Does it make sense for Johnson to merge its town and village governments?
Both officials and the voters in the town and village back a study of the pros and cons. There’s some thought that the municipal government could be more efficient if the two organizations were merged.
On Sept. 23, the Johnson Select Board and Johnson Village Board of Trustees voted to hire the Center for Governmental Research to study a merger between the two governments. The study will cost $10,000, with the town covering $6,000 and the village $4,000.
The Center for Governmental Research was one of three consulting firms to submit a bid for the merger study; the others are Steadman Hill Consulting, which bid $11,056.80, and Ascent Consulting, which bid $8,000.
The two boards went with the $10,000 bid from the Center for Governmental Research largely because of the expertise of Kent Gardner, who will lead the study. Gardner has extensive knowledge of electric utilities, which will be useful, since the village operates its own small utility. He also has experience studying and dealing with the merger of municipal water, sewer and fire departments, all of which the town or village of Johnson operate.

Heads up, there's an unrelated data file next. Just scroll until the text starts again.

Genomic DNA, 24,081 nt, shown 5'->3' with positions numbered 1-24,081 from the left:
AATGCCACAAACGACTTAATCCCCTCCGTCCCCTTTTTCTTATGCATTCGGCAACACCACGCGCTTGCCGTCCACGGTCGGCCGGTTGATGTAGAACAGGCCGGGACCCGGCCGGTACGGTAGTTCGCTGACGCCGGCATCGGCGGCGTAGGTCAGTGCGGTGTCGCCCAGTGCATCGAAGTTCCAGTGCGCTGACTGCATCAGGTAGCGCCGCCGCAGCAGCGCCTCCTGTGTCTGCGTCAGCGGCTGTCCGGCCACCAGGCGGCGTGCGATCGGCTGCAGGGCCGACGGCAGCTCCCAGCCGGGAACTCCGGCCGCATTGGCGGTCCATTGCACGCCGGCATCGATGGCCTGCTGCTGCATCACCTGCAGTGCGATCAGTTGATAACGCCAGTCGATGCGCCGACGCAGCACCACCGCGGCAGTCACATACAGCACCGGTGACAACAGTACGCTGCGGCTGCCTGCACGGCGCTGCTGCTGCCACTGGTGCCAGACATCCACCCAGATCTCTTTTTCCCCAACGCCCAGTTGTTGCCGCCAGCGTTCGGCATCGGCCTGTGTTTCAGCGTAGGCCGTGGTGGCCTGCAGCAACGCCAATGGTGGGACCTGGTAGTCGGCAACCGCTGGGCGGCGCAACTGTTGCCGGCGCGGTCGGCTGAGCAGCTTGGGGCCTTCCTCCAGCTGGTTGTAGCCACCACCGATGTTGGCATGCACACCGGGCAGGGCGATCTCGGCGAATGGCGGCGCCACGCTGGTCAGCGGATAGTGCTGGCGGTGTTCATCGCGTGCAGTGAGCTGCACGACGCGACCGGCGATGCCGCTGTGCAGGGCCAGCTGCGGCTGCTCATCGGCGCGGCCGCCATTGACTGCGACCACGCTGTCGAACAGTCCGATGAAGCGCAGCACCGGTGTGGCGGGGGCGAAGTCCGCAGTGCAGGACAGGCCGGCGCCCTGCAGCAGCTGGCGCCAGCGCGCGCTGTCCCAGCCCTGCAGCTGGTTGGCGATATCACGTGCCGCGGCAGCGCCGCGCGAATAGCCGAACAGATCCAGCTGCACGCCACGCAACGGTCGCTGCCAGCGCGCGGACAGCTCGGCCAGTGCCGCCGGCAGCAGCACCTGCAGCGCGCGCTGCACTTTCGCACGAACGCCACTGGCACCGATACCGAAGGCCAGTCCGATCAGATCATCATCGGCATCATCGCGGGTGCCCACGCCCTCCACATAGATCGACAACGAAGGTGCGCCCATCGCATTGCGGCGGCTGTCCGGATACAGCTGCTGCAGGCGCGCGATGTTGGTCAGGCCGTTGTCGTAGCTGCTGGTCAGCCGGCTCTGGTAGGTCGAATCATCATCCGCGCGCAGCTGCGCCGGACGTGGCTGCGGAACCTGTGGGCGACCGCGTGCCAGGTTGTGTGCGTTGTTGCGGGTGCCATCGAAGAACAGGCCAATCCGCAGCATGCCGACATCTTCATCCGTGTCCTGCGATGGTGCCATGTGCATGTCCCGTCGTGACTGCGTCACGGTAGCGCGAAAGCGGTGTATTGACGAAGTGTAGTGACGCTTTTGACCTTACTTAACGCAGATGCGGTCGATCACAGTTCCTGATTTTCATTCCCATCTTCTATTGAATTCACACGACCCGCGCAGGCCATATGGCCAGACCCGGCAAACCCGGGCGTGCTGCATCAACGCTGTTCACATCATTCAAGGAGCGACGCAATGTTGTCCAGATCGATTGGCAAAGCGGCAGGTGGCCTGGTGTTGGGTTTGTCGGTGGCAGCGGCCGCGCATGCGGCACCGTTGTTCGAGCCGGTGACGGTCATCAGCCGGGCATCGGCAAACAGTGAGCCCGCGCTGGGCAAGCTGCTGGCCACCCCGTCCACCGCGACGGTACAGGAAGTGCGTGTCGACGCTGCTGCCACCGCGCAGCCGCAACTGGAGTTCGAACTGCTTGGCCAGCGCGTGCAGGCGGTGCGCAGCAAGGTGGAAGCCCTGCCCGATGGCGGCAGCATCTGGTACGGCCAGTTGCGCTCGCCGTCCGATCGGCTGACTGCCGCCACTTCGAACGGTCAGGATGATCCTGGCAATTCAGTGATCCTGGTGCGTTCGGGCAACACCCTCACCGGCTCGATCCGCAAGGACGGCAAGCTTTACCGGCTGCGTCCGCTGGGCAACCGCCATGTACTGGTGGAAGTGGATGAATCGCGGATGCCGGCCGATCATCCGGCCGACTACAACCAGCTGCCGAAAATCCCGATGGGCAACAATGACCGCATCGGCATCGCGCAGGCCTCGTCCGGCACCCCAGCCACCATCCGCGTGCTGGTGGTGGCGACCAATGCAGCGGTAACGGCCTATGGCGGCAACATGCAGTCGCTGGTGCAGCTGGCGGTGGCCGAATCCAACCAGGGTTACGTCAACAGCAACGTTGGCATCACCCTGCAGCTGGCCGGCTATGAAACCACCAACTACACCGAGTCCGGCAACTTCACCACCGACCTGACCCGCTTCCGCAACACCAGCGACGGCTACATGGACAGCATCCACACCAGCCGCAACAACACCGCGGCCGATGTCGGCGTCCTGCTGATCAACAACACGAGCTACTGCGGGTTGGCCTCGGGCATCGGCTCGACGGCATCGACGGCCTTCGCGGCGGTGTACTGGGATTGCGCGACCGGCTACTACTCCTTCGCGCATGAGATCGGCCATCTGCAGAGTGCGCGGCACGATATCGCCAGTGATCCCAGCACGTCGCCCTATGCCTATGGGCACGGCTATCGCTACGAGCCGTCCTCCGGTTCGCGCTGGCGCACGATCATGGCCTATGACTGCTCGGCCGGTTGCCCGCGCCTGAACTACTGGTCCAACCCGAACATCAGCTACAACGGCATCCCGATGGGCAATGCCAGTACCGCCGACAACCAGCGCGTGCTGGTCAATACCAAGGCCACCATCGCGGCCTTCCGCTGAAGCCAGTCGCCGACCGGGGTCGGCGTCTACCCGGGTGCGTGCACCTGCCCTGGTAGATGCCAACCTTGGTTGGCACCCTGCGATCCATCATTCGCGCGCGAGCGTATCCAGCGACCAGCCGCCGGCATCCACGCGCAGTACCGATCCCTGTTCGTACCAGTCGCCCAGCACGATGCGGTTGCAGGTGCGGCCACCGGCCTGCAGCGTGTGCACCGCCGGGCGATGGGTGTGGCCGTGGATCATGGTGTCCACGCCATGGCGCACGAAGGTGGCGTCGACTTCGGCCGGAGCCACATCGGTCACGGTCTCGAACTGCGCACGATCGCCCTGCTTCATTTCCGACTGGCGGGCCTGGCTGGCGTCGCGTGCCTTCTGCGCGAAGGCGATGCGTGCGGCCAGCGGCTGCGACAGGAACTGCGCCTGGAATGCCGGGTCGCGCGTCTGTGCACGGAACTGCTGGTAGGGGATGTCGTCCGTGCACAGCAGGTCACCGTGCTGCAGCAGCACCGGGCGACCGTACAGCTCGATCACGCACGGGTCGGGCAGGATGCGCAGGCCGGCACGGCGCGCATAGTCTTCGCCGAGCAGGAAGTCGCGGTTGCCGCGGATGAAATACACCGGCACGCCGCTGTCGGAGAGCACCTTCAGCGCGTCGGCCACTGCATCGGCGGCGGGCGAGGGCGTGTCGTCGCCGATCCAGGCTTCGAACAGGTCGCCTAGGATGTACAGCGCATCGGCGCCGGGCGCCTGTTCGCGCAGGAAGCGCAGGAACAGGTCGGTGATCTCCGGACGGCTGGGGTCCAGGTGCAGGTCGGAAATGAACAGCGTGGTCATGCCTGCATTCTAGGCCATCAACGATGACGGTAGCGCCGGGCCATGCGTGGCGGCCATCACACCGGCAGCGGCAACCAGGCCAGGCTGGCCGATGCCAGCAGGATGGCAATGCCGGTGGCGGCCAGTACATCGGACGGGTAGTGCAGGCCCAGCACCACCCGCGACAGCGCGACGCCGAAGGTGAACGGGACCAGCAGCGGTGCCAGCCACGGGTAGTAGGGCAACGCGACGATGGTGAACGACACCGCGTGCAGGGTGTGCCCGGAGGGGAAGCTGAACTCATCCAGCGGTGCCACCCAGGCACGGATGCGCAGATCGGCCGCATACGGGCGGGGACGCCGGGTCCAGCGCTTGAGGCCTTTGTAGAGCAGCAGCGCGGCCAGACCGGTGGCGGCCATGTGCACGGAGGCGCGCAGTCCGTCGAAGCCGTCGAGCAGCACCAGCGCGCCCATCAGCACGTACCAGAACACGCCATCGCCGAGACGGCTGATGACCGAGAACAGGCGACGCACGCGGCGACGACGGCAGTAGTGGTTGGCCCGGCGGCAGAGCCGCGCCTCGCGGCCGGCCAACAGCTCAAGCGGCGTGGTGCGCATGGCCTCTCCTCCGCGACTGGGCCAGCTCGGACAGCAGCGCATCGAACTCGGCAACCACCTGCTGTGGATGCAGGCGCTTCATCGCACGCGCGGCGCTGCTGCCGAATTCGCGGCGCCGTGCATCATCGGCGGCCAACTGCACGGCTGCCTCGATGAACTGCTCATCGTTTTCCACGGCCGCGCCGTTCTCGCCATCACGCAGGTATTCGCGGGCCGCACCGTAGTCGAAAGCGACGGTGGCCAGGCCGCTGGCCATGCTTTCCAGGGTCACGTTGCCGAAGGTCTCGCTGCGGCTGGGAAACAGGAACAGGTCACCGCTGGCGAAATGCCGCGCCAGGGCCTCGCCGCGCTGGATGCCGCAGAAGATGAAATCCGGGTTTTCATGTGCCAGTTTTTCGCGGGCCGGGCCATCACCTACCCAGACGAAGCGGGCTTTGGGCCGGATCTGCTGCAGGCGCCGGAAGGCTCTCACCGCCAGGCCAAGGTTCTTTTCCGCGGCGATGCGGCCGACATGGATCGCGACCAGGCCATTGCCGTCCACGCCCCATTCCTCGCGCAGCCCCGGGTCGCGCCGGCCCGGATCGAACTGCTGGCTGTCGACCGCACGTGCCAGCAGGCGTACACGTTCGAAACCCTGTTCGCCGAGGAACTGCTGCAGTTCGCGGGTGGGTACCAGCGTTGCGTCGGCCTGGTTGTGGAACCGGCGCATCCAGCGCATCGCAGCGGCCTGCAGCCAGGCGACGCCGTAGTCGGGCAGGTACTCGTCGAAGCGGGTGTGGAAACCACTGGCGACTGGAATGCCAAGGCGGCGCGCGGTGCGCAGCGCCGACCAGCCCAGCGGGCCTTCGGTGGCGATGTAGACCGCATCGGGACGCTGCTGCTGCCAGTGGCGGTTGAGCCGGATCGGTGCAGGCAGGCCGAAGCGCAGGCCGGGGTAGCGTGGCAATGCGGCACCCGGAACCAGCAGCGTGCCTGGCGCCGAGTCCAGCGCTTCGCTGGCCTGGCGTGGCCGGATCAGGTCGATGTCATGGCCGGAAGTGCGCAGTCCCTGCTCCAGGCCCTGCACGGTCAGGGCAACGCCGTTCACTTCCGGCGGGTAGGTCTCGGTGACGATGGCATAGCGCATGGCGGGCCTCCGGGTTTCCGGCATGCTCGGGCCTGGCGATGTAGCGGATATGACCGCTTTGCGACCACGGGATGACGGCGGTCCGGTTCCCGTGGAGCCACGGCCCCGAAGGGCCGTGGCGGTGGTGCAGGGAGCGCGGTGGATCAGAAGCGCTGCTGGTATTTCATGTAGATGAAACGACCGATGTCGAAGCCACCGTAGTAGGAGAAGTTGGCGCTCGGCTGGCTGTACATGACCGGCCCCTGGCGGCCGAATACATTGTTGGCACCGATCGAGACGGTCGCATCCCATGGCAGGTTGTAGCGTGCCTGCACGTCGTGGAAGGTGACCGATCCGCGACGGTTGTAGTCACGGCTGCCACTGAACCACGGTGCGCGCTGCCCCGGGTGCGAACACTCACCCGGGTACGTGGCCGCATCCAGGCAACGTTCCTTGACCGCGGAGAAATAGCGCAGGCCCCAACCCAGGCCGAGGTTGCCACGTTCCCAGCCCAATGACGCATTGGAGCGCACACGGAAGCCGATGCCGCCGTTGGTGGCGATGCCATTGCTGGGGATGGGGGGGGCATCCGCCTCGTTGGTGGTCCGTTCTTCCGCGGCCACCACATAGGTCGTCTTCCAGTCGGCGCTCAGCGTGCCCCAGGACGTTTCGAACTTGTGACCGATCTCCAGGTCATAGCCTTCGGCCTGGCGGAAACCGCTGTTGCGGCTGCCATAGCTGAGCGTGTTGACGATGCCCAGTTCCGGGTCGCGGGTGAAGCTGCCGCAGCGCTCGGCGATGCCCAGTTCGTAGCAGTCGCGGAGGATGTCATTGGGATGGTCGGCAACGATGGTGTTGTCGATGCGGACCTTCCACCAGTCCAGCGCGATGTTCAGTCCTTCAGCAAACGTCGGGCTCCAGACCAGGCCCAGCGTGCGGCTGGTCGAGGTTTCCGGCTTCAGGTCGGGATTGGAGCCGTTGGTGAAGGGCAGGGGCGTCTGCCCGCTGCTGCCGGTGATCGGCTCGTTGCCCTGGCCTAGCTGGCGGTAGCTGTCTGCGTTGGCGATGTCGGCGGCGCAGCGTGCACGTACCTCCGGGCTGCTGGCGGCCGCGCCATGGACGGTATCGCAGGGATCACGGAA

“The village operates its own electric, water and sewage” utilities, Johnson Town Administrator Brian Story said, and he knows village officials are “especially concerned about our utilities, and how those are going to be resolved.”
The two municipalities had been planning to split the cost down the middle, Story said, but the select board thought the proposal from the Center for Governmental Research was worth picking up the extra $2,000.
Both town and village voters asked for a merger study last year.
Along with the village’s current utilities, the two governments have a few divisions of labor that would need to be addressed.
“They manage the sidewalks, we manage the roads,” Story said. The town has a five-member highway department that doubles as the public works department. Town Clerk Rosemary Audibert said the village water and light departments also have five employees; the sewer plant’s oversight is contracted out to Utility Partners LLC.
All told, the village’s electric utility serves 978 customers, the sewer department 448 customers and the water utility 432.
Other town staff members include Story, a library director and two librarians. Other village staff members include administrator Meredith Birkett. Audibert is the clerk and treasurer for both the town and village, and her assistant Jan Perkins does the same.
Birkett just went on maternity leave, Story said, and he doesn’t expect the merger study to really get rolling until she’s back in a few months.
“We’re being respectful of her maternity leave,” Story said.
He’s been putting out feelers to other towns that have merged village and town governments, such as Stowe and Waterbury. A similar merger is in the works in Essex right now, and he hopes the study will include reports from municipal staff in all three towns and from other municipalities that have merged to learn more about what might work, and what wouldn’t, for Johnson.